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August 9, 2022

Baltimore: 29th best city to live in, Bloomberg says

By ANN CAVERS | October 4, 2012

In a recent study conducted by BusinessWeek, Baltimore was ranked among the 50 best cities in the United States for 2012. Based on data such as population size, educational attributes, economic status, crime rates, air quality and recreational activities, Baltimore was ranked 29th, roughly in the middle of the pack, with obvious cities such as New York, Boston and San Francisco, which took the number one spot, preceding it. Baltimore did not make the nation’s best city list by BusinessWeek in 2011, though the list was compiled using similar data.

“Baltimore misses the top 25 due to its high unemployment, 11.1 percent, and its crime rate, fourth worst on our list,” the BusinessWeek article said, explaining the ranking system. However, the article also mentions many redeeming qualities of Baltimore, such as a great geographic location, a beautiful waterfront and even Hopkins itself.

Some students were shocked at this ranking. “Are you kidding me? Baltimore should be lower on the list because of safety. But some places are nice,” freshman Kanami Mori, who grew up in the Baltimore area, said.

Nancy Ochieng, another freshman from Baltimore, said that the city should have placed lower on the list as well.

“The poverty level is too high, I think. I think it’s a great city, but you have to find the positive side of it,” Ochieng said.

Others thought that this ranking was justified. Among the United States’ fifty most populated cities, Baltimore was placed roughly in the middle. While Baltimore is a great city and unique in its own right, it may not compare to other grand cities in the nation, such as Chicago or Philadelphia, which both placed above Baltimore on the list.

Senior Irma Zhang compared San Francisco, which was ranked first in the BusinessWeek survey, to Baltimore.

“As a native, I’m really happy [that San Francisco is ranked number one],” Zhange said. “It’s a really nice place to be. There are so many things going on in San Francisco that you don’t see in places like New York. I grew up in an area that wasn’t that connected with the major cultural aspects of San Francisco, so I’m not why they were ranked as high, but I’m happy we were.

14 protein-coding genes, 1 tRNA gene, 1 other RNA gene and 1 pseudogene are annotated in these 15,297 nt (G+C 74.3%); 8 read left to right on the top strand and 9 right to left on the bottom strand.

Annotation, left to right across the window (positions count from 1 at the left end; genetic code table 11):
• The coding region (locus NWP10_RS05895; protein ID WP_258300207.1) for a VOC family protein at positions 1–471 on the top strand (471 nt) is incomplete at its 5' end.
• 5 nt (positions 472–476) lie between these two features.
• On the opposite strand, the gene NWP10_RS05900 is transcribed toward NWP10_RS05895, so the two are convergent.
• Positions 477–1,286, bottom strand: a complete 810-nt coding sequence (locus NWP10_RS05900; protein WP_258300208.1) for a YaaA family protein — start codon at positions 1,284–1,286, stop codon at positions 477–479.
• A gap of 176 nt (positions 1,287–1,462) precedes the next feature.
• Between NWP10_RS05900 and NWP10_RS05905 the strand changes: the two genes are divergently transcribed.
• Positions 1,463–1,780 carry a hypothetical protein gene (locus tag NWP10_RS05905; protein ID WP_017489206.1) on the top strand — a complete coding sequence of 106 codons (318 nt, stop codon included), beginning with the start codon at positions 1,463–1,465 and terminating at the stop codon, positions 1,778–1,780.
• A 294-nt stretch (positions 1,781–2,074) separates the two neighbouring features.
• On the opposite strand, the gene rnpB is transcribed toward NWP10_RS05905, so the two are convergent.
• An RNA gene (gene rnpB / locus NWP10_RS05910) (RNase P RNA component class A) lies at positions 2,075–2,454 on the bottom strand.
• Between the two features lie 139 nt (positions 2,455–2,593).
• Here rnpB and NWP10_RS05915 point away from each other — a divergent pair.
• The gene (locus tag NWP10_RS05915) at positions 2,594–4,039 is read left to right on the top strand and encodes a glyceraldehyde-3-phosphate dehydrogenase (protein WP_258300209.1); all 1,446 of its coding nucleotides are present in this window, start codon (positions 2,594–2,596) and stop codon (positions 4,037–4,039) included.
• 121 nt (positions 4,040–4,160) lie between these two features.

“Baltimore sucks compared to San Francisco. It took me years to get used to this place and if it weren’t for the fact that I’m getting used to it, I wouldn’t like it.”

As a smaller city, with a population according to BusinessWeek of 612,701, Baltimore does offer a quieter, smaller scale city which may be appealing to those who do not like the hectic atmosphere of bigger areas.

“I love it,” Patricia McGuiggan, a Baltimore resident, said. “It has a small town feel. Everyone is very connected.”

As students decide where they want to attend college, the atmosphere surrounding the campus can play a large role in their choice.

Student Arielle Kaden described the city as an important factor in her decision to attend Hopkins this fall.

“I thought it was an epicenter of culture. Baltimore seems to be a very active city that would have good opportunities for research and internships. I thought it would be fun,” Kaden said.

For other students, the city had a negative influence on their choice.

“I don’t think it should impact people negatively when they are deciding to come to Hopkins, but for some people yes, it would influence their decision,” Ochieng said.

Shelly Placek, the Communications Specialist in the Office of Undergraduate Admissions at Hopkins, and a self-described “lifelong Baltimorean,” thinks that the city has much to offer students.

“Baltimore is a great city, especially for college students — a lot of people don’t realize that there are more than 120,000 college students in the area, creating a ‘college town’ full of resources. Baltimore is big enough to offer job and internship opportunities and small enough that it maintains a quirky charm... There are so many music, visual art and performing art venues all around the city — many that are close to the Homewood campus — that our students can and do take advantage of,” Placek wrote in an email to The News-Letter.

Many Hopkins students consider returning to the city upon completing their education. “Many of the students we talk to have adopted Baltimore as their second homes and really appreciate all that it has to offer,” Placek wrote.

Student Brian Kong has taken an immediate liking to the city.

“Yes I would consider it. I think it’s a very culturally rich city with lots of interesting things to do. I feel completely at home here, even after just a short amount of time,” Kong replied, when asked whether he would consider living in Baltimore after graduating from Hopkins.

One worry for those who live in Baltimore is safety. McGuiggan said that whether or not one feels comfortable in the city depends on one’s background, but she also noted that crime is among one of the city’s main problems.

“My friends worried for my safety while I was in the city,” Lance Shen-Kinny, a freshman, said.

Kong has been pleasantly surprised regarding safety in the Baltimore.

“I had heard rumors that there is lots of crime here,” Kong said. “But once I arrived I was reassured that Baltimore was very safe.”

“Use your best judgment. Avoid traveling alone at night and take advantage of the services that Johns Hopkins offers, including escort vans and Blue Jay shuttles,” Placek wrote.

Hopkins students are lucky to be able to experience such a vibrant city during their college years. As Placek noted, there are various way for students to get involved in the city. Though students should be cautious as they venture out into Baltimore, they should also take advantage of all that it offers during their years at Hopkins.

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